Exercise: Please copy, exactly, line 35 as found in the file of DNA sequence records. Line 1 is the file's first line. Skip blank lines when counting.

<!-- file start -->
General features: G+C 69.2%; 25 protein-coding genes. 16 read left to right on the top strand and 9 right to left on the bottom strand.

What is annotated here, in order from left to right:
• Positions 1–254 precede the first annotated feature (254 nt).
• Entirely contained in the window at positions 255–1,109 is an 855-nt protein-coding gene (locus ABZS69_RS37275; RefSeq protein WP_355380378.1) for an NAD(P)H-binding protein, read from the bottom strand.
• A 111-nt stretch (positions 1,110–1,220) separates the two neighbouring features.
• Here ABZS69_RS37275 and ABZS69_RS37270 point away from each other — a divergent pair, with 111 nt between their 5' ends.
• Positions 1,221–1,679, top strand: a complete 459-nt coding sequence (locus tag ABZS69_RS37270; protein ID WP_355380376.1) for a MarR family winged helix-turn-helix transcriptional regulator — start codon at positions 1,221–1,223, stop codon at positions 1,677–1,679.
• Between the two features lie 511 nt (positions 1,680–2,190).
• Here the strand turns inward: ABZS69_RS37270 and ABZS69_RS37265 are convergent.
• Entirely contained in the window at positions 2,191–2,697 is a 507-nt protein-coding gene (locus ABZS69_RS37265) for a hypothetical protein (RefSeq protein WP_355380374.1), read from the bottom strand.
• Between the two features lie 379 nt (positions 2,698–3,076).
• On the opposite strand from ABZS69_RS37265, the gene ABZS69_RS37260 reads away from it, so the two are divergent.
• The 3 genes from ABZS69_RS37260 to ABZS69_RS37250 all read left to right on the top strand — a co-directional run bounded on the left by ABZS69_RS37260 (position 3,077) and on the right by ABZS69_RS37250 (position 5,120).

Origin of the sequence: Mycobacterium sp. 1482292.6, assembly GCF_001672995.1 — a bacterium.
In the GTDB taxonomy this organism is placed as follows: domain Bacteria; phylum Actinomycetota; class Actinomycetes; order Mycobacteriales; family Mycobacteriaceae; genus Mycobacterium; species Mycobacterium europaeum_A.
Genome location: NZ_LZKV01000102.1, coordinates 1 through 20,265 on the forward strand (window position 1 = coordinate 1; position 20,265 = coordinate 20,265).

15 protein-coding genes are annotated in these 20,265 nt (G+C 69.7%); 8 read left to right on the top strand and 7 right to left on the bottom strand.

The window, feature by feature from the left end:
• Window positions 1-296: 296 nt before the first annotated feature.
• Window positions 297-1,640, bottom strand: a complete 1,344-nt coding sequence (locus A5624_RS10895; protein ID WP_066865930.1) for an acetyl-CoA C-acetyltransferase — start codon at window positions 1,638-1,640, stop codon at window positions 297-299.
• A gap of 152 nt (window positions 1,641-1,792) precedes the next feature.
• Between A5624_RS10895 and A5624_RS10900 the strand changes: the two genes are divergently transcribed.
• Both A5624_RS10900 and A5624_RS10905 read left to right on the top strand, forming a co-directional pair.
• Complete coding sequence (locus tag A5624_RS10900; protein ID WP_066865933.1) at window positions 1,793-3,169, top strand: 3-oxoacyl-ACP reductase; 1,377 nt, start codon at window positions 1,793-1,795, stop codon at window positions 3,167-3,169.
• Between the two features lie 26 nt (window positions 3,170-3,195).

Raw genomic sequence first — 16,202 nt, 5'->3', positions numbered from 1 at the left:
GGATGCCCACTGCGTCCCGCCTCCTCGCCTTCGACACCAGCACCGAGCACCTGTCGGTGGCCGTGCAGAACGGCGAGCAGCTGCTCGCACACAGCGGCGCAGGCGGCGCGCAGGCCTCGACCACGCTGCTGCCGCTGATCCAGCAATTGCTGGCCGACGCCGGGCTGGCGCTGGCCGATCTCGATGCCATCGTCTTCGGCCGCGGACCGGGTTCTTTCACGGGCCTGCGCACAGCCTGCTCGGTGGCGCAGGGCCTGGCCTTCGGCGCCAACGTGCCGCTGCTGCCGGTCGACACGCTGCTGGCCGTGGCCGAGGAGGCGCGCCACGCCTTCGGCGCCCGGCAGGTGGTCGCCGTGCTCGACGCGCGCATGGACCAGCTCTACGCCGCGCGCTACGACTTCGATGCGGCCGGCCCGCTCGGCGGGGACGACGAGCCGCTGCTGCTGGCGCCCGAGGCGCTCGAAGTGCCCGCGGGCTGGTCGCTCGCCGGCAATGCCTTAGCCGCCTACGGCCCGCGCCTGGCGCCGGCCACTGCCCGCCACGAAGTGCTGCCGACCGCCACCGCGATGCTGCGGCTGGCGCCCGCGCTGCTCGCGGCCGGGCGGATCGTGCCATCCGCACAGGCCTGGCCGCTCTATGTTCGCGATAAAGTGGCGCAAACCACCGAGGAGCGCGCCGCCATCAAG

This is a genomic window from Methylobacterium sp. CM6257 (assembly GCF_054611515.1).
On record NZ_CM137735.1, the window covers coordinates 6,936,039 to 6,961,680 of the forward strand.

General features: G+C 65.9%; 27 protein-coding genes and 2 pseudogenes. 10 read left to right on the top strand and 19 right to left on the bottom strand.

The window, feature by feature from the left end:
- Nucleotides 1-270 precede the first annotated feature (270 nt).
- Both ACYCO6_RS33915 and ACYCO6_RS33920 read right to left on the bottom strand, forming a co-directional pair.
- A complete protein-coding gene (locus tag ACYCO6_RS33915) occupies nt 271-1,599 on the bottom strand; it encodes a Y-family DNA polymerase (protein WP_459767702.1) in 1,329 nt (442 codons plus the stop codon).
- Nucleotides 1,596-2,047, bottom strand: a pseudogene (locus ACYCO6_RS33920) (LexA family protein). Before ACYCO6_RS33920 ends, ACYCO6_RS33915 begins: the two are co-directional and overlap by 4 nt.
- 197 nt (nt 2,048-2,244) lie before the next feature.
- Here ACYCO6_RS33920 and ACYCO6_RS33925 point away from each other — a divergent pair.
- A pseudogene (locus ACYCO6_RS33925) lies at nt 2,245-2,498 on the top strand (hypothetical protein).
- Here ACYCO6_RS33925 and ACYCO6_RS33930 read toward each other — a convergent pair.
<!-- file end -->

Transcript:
- Nucleotides 1,596-2,047, bottom strand: a pseudogene (locus ACYCO6_RS33920) (LexA family protein). Before ACYCO6_RS33920 ends, ACYCO6_RS33915 begins: the two are co-directional and overlap by 4 nt.